Seydlitz - the Murdock/News of the World/Newscorp scndal is absolutely sensational right now. It's been front page news for over two weeks and shows no sign of slowing. I'm struggling to think of a recent comparison in British Political history, the best I can think of is to compare to an American one, Watergate. It's not just one revelation but a steady drip, drip, one day after the next. The most powerful man in the UK for the past two decades, and it's just falling apart. Initially most thought the revelations would merely dent Murdochs reputation in the US, but then someone mentioned his reporters hacking into the phones of 9/11 victims family members...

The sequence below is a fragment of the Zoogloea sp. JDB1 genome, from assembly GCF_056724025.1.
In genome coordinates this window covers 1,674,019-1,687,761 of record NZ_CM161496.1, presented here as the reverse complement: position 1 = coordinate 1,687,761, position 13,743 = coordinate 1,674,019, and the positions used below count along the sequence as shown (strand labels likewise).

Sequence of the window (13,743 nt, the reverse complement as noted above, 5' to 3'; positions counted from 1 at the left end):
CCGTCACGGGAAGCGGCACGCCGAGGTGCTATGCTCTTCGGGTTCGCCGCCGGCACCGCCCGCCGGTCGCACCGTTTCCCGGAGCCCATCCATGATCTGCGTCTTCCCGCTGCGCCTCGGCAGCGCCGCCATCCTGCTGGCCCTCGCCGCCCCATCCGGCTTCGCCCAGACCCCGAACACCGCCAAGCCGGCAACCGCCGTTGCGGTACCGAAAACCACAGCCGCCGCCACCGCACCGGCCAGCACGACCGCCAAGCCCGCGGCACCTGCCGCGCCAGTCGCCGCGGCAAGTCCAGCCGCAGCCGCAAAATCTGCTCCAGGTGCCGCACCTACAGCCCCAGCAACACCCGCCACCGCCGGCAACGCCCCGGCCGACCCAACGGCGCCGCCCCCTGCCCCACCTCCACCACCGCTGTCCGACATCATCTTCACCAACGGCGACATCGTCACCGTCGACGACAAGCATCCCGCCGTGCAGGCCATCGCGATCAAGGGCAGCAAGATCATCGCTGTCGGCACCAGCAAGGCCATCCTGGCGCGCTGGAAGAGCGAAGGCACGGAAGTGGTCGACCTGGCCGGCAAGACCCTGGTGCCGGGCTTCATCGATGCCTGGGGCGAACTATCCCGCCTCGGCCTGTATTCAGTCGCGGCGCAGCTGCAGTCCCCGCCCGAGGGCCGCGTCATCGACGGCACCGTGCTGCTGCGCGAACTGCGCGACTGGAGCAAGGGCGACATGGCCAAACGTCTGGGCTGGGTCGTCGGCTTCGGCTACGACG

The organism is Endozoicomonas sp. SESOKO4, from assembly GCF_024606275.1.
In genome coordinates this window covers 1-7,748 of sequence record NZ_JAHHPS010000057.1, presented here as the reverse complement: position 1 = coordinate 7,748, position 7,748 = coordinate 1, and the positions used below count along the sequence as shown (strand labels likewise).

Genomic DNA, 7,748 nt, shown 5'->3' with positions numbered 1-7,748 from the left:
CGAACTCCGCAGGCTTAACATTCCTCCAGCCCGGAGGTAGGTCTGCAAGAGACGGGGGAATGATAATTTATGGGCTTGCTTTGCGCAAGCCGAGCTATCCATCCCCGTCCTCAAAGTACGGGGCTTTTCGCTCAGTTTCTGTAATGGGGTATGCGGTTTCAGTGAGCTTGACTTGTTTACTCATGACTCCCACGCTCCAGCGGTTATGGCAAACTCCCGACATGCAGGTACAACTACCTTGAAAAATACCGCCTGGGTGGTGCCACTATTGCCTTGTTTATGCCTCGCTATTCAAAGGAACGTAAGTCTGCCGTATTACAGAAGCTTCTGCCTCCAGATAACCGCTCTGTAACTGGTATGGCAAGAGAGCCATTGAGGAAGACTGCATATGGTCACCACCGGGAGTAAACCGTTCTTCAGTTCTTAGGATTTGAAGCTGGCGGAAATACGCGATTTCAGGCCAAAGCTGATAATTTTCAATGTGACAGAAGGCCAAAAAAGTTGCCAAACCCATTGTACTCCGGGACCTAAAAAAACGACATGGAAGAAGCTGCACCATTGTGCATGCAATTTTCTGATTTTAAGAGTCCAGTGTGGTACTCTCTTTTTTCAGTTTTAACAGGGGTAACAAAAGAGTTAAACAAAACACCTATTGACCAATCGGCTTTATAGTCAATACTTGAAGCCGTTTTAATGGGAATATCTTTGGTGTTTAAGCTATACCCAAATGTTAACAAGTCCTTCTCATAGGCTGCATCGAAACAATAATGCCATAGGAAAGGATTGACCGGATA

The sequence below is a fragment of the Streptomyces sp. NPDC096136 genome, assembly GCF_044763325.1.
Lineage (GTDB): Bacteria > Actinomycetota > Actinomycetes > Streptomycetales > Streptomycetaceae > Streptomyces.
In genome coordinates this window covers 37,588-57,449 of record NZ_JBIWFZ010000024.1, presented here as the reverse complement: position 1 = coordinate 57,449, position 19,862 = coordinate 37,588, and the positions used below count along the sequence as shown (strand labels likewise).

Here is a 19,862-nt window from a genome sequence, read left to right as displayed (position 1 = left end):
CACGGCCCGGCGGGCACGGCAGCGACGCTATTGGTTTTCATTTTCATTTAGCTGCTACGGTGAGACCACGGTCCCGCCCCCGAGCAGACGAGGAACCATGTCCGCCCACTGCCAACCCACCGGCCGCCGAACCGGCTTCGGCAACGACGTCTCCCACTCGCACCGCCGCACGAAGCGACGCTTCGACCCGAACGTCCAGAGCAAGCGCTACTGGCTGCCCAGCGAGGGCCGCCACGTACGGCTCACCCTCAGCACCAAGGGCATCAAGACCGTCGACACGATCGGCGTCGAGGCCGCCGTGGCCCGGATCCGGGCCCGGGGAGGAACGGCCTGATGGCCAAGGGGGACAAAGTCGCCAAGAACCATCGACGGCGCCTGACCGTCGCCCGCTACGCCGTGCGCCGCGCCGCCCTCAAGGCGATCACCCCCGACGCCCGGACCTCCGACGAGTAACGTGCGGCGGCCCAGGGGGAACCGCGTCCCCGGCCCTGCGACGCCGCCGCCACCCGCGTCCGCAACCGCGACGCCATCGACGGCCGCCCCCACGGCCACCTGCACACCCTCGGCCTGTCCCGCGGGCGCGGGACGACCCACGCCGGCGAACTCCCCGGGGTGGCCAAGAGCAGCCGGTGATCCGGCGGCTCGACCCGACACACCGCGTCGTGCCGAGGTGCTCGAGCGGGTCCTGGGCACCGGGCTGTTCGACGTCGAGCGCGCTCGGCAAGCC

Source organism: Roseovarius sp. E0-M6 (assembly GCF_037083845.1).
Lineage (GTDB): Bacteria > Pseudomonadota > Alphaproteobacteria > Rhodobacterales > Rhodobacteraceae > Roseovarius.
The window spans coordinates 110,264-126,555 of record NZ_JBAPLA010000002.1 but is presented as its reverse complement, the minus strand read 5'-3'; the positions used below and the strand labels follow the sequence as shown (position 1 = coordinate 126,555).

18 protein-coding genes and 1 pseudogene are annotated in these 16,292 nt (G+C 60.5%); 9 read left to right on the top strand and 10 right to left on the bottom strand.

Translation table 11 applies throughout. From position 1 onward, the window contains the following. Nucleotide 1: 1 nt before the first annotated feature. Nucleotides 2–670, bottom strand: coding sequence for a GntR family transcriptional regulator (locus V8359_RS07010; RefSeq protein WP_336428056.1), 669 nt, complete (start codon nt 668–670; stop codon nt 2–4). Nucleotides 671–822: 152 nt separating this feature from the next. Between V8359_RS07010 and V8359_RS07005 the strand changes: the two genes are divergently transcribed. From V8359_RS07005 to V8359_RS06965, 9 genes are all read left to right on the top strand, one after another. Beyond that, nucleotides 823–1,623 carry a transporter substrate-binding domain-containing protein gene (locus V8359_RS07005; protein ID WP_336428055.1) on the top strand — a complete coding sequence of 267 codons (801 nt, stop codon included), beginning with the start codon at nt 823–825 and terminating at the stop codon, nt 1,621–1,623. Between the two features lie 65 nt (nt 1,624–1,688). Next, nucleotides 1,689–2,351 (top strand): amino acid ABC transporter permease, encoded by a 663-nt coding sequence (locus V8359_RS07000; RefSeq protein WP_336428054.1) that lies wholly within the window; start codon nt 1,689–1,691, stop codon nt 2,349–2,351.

12. mike,
    So you're saying that our revolution was part of the internecine Europe wars and now we gotta stay in that play book.
    Wouldn't the most recent historical example have more significance since it was policy AFTER WE BECAME A COUNTRY.The policy of the colonial rebels has no relevance imo.Rebels will screw their MOMMAS for a few air strikes or French warships.

  13. Tony Blair is an interesting study. Why exactly did he follow Bush, trashing the political dominance of the British Labour Party which looked in 2001 like it would be in for perhaps another 20+ years? The Tories were that bad off back then.

    Maybe it was the Bill Clinton "disease", that is the notion/decision to move to the right and essentially pre-empt the "conservatives" on most of their own issues . . . In 2003, it looked like a neo-con future, after all who - outside of the clear-minded and the Clausewitzians - could have expected the whole Bush dream to collapse into disaster?